It’s possible you haven’t seen the new Converse logo, but it’s also possible you’ve seen it and not even realized it’s new. That’s because the redesigned mark draws inspiration directly from the brand’s heritage and uses elements that have been in their visual vocabulary for decades. The new identity began rolling out earlier this month on converse.com and in some marketing materials, but will take almost a full year to complete.
About two minutes in to the first segment of Daniel Arsham’s trilogy, Hourglass, we see a brief shot of a TV screen showing the colorful swirl of a hurricane barreling toward Miami—an image that has been burned in to my head since seeing it first hand in my own Miami home in 1992. Hurricane Andrew hit South Florida that August and was the most destructive storm in the state’s history. It changed each and every one of our lives, granted, in different ways.
I'm somewhat bag obsessed—backpacks, especially. I've tested hundreds of them over the years and we've even designed some of our own. Among the greatest hits is a brand called Goruck whose product development was helmed by Jack Barley. Barley left the company last year to start his own line, Evergoods, and he was kind enough to loop me in on the journey from the very start. The Evergoods Kickstarter is live as of this morning (and funded already!
Muck Rack makes it simple to find people, tweets, or articles that mention any name, keyword, company, hashtag etc. We've compiled this guide to help you make the most of your search.
Selecting a term
Start searching tweets, articles from media outlets, articles mentioned in tweets, journalists'
names, titles and bios with some suggested searches:
Companies or Topics (e.g. iPhone, Microsoft)
Phrases (e.g. "cloud computing") — use quotes to keep the terms together
Twitter handles (e.g. @username) — returns those who have mentioned or replied to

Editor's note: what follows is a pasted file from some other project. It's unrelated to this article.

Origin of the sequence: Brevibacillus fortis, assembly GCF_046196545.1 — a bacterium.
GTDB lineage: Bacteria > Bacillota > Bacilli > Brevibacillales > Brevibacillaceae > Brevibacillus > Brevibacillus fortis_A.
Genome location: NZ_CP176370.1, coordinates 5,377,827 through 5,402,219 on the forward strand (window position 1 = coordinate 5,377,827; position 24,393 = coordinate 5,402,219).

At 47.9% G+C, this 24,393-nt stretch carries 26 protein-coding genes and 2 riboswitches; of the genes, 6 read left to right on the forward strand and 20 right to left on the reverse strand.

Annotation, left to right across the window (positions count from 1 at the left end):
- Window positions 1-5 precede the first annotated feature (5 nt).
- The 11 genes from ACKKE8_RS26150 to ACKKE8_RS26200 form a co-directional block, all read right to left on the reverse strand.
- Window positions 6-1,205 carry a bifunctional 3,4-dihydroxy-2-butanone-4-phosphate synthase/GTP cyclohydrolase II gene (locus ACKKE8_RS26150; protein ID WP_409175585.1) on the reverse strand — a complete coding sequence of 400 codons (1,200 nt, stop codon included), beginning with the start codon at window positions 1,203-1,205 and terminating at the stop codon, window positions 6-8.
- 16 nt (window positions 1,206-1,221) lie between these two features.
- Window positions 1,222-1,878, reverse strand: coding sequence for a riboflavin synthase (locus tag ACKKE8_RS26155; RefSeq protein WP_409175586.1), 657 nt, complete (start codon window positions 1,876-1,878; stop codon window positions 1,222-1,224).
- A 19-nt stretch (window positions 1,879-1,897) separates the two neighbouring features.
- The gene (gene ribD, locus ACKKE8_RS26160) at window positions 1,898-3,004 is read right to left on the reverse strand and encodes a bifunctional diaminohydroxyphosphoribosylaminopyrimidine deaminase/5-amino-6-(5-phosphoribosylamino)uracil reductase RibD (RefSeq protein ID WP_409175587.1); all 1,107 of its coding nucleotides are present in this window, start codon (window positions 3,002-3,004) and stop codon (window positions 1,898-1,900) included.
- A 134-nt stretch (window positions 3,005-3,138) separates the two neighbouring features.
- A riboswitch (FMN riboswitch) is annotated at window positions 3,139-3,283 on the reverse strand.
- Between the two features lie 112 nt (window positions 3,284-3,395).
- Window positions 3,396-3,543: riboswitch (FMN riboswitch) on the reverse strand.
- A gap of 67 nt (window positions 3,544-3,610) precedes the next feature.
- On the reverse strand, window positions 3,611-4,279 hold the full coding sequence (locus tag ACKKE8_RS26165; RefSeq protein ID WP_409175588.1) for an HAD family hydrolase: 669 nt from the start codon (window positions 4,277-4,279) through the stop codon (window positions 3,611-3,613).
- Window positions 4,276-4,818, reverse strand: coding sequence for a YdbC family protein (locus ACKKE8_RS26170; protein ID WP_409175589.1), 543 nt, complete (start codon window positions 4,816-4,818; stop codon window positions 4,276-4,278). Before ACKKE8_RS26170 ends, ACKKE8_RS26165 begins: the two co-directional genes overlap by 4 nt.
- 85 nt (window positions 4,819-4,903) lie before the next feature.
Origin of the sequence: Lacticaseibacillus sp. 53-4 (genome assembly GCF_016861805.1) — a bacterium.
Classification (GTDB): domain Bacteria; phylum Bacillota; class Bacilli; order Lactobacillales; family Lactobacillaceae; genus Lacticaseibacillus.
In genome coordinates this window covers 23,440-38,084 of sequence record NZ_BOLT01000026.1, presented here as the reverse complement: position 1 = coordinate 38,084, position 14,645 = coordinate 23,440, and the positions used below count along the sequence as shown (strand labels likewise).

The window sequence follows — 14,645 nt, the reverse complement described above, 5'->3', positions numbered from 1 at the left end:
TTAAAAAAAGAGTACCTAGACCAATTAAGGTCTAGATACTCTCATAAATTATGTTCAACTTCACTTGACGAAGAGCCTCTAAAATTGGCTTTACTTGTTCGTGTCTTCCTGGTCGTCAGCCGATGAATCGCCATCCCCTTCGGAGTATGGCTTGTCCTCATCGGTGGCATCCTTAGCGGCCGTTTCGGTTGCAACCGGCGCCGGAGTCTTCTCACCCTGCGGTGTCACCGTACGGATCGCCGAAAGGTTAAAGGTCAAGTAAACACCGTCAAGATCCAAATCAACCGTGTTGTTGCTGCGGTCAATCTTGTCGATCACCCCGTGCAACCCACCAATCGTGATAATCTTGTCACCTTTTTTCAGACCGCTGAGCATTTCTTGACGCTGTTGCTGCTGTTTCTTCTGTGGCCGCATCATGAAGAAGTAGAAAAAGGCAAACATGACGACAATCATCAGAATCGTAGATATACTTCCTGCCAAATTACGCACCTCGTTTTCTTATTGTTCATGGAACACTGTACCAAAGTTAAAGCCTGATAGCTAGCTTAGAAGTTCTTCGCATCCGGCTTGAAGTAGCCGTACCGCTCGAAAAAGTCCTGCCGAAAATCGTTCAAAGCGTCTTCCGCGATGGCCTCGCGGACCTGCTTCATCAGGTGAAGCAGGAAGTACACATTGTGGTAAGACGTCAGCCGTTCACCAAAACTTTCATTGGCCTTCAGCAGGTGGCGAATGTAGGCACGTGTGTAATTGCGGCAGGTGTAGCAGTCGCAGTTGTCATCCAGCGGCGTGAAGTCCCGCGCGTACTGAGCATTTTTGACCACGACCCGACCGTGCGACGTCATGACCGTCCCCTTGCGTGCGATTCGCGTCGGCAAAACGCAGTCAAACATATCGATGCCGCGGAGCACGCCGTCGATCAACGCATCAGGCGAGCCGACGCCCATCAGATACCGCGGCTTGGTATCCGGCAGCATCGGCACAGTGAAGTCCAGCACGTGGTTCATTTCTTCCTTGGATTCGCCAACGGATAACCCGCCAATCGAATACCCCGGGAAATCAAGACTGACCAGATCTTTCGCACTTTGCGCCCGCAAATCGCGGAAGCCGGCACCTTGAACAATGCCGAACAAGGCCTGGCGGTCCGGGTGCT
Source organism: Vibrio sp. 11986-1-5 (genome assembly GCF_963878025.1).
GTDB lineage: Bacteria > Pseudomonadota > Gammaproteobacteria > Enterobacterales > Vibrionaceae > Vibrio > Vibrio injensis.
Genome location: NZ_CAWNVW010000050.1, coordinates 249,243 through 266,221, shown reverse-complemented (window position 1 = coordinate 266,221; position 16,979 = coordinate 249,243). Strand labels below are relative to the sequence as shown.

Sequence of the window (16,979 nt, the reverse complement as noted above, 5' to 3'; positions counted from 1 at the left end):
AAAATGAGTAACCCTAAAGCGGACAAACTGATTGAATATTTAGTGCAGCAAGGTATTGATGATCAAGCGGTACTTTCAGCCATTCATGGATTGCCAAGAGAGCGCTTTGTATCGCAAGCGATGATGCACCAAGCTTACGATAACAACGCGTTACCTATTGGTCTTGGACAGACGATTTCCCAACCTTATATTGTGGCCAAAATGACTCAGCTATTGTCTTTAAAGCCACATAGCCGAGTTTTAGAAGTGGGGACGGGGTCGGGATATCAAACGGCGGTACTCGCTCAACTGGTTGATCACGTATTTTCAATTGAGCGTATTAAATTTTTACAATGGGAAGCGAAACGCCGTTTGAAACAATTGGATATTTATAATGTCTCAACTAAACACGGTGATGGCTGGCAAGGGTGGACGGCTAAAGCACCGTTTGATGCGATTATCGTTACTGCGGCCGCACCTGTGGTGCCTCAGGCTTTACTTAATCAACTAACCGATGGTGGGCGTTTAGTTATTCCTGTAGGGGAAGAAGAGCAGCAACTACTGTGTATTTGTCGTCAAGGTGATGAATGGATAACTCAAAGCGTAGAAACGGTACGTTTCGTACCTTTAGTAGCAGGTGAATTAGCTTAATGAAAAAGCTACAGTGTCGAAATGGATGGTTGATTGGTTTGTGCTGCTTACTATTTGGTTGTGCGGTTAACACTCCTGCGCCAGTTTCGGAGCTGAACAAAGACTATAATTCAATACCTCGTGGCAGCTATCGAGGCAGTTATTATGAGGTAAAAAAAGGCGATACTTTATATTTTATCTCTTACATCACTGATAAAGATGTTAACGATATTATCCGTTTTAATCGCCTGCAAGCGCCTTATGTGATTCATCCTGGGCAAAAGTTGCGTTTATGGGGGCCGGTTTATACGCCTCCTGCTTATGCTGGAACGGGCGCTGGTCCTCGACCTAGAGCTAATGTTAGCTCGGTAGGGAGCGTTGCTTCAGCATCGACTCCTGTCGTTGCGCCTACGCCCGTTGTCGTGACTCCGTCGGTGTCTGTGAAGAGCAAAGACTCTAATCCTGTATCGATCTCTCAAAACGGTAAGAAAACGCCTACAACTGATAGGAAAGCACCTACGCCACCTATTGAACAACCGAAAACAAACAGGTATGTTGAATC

Names (e.g. "David Pogue")
Hashtags (e.g. #sxsw, #london2012)
Bio details (e.g. vegan, Olympics, father)
Muck Rack's Advanced Search allows for many boolean operators.
Find results that mention multiple specified terms, use AND or
+. For example, ensure each result contains both Elon Musk and Mark Zuckerberg by
searching Obama AND Romney or Obama + Romney.
Use the operators OR or , to broaden your search when you'd like either of
multiple terms to appear in results. (This is the default behavior of our search when no operators
are used.) For example, search for democrat OR republican to find results that refer to
Democrats and/or Republicans.
Use NOT or - to subtract results from your search. For
example, searching Disney will yield results about the Walt Disney Company as well as Walt Disney
World Resort. To exclude mentions of Disney World, search for Disney -World or Disney
When using one of these operators with a phrase, enclose it in quotation marks. For example, you can
find results about smartphones excluding Apple's iPhone 4S by searching smartphone -"iPhone
Exact case matching or punctuation
If you're searching for a brand name or keyword that relies on specific punctuation marks or capitalization, you can
find results that match your exact query by adding matchcase: before the keyword you're searching for, like matchcase:E*TRADE .
Use parentheses to separate multiple
boolean phrases. For example, to find journalists talking about having fun in Disney World or
Disneyland, search for ("disney world" OR disneyland) AND fun.
An asterisk can be used to search for any variation of a root word truncated by the asterisk. For example, searching for admin* will return results for administrator, administration, administer, administered, etc.
A near operator is an AND operator where you can control the distance between the words. You can vary the distance the near operation uses by adding a forward slash and number (between 0-99) such as strawberries NEAR/10 "whipped cream", which means the strawberries must exist within 10 words of "whipped cream".